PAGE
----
These discovered armor and helmets are elaborately made and adopt jade processing technology at that time to be burial objects for the First Emperor of Qin.
 Pit K9901 situates in the southeast of Qin Shi Huang’s Mausoleum between the inner city and outer city. The pit is also called Acrobatics Figures Pit because it contains 11funny pottery figures imitating the acrobatics figures of Han Dynasty (202 BC – 220). As special burial objects, these discovered acrobatics figures neither wear armor nor robe, only have trousers with their half-naked bodies. It is worth mentioning that a 61-centimeter (24 inches) tall, 212-kilogram (467 pounds) weight bronze tripod was discovered in this pit as well, which is considered as an instrument for performing. With beautifully shaped appearance, it is regarded as the largest one found in Qin’s cultural site so far.

Based on current state of excavation in Pit K9901, archaeologists think that there may be some bronze wares, chariots and horses buried underground in this pit.
 In 1980, two colored bronze chariots and horses were excavated from a pit. They are the biggest and best-preserved bronze carriages found in Chinese archaeological history, hence they can provide great value to study ancient bronze manufacturing technology and vehicle structures. Both of the single-shaft carriages have two wheels equipped with four horses. Their excavation offers people an opportunity to see the real appearance of ancient royal carriage. Tourists can see the fancy painted pattern on the carriages. Besides, 14-kilogram (31-pound) gold and silver decorations on their bodies also demonstrate its nobility.
 

Builder's Graveyards

The builder's graveyards are located about 1.5 kilometers (1 mile) southwest to the Mausoleum of the Emperor Qin Shi Huang. Covering an area of 8,100 square meters (9,688 square yards), the graveyard contains 114 graves including 106 Qin graves and some Han and Tang graves. The graves are quite crowded together, with some arranged at intervals as small as 18 centimeters (7 inches). In 1980, 32 Qin graves were excavated. They were all rectangular in shape. The smallest one measures 80 centimeters (31 inches) long and 65 centimeters (26 inches) wide. Such a narrow pit is rare to see in Qin tombs. Moreover, it is astonishing that over 100 skeletons were squeezed into these 32 graves. Examination proved that most of the dead were young males. A man, a woman and a child, possibly a family forced to labor for the Qin government, were found buried together in one grave. The heads of all the skeletons were facing different directions, indicating a hasty burial at that time. Some heads had clear stab wounds, which showed that their owners were barbarously killed after they built the Qin Mausoleum.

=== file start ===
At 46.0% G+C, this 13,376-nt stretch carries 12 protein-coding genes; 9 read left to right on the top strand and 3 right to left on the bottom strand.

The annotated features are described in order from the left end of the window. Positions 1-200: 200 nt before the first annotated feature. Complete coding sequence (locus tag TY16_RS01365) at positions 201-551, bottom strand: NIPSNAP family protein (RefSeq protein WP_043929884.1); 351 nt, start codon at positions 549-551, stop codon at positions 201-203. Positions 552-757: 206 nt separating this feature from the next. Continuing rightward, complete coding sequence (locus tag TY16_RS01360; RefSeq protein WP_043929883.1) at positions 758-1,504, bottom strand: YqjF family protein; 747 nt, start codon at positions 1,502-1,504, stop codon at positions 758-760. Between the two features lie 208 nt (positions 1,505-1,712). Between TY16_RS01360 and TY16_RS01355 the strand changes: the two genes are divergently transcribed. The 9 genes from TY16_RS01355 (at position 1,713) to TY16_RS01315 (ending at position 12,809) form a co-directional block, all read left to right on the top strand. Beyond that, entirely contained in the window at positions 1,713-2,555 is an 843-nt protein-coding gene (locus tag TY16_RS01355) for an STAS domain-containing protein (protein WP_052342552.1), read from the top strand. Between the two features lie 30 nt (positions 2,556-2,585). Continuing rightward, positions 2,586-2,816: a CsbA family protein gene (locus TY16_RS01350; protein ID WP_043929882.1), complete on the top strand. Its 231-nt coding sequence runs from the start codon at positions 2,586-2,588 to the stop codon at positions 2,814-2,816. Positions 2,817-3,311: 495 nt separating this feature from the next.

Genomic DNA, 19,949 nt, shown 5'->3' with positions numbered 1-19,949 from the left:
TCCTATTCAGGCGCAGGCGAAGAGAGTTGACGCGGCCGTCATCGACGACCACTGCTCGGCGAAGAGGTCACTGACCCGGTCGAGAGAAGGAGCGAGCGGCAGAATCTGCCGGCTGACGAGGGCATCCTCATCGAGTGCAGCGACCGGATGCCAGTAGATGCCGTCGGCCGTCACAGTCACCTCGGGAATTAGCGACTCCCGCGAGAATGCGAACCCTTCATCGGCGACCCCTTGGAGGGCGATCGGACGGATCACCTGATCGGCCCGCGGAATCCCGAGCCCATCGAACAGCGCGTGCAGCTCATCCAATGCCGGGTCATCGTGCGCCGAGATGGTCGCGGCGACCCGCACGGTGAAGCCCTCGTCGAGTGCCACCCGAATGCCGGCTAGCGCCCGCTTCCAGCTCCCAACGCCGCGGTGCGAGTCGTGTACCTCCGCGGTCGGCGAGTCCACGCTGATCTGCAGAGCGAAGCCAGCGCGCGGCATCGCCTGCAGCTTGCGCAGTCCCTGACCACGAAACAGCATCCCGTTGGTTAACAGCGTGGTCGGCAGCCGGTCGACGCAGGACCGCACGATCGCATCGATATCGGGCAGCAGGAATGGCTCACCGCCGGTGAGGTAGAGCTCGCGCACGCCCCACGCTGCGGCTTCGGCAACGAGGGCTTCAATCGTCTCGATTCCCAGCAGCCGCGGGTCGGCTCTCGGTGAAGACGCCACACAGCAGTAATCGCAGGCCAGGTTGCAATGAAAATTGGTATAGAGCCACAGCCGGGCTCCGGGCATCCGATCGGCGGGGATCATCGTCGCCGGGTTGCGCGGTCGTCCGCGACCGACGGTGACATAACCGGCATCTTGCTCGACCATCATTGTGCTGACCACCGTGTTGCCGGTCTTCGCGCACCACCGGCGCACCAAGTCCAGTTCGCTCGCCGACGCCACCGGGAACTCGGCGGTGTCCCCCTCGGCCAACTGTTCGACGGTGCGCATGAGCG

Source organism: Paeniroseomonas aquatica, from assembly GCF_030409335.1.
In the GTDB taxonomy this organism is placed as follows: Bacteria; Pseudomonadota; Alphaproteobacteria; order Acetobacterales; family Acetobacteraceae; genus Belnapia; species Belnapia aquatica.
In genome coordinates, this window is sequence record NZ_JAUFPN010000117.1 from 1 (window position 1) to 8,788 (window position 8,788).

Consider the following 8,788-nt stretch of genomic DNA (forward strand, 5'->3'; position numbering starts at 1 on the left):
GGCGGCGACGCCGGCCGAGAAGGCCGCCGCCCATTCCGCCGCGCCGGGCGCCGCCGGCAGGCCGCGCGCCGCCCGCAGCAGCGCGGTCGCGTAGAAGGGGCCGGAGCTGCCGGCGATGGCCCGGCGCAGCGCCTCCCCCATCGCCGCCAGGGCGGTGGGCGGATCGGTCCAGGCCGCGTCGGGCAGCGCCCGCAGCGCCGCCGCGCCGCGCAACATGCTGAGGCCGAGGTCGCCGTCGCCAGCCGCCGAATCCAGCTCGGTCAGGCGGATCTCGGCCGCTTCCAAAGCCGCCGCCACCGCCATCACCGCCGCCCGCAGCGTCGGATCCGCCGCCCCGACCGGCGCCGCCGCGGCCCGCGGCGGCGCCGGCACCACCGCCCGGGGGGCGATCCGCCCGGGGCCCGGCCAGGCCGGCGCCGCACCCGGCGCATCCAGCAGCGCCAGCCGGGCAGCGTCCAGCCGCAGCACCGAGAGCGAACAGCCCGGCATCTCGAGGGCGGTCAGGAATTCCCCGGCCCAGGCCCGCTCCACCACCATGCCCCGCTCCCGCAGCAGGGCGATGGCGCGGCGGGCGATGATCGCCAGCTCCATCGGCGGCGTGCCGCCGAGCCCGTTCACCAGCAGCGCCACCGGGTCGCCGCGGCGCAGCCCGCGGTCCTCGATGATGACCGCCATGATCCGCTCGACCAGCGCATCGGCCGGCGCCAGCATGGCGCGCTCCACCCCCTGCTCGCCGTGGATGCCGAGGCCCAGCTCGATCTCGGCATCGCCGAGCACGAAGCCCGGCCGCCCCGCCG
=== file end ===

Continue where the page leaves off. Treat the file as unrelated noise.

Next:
Bronze Chariots and Horses
Bronze Chariots and Horses
Builders'''' Graveyard
Builders' Graveyard

Stable Pits

Discovered in 1976, there are two sites containing stable pits. One is to the east of the Mausoleum Mound of the Emperor Qin Shi Huang, and the other lies between the inner and outer walls of the mausoleum. Archaeologists have discovered 98 stable pits in the first site. They are distributed neatly in three lines from north to south. Some burial pits contained a single horse, while in others only a statue of a kneeling terracotta figure was found. Others have both. The horses are believed to have been buried alive because the four limbs appear to be struggling and traces of restraining straps can be seen. Pottery and basins to feed the horses had been put in front of the horse heads.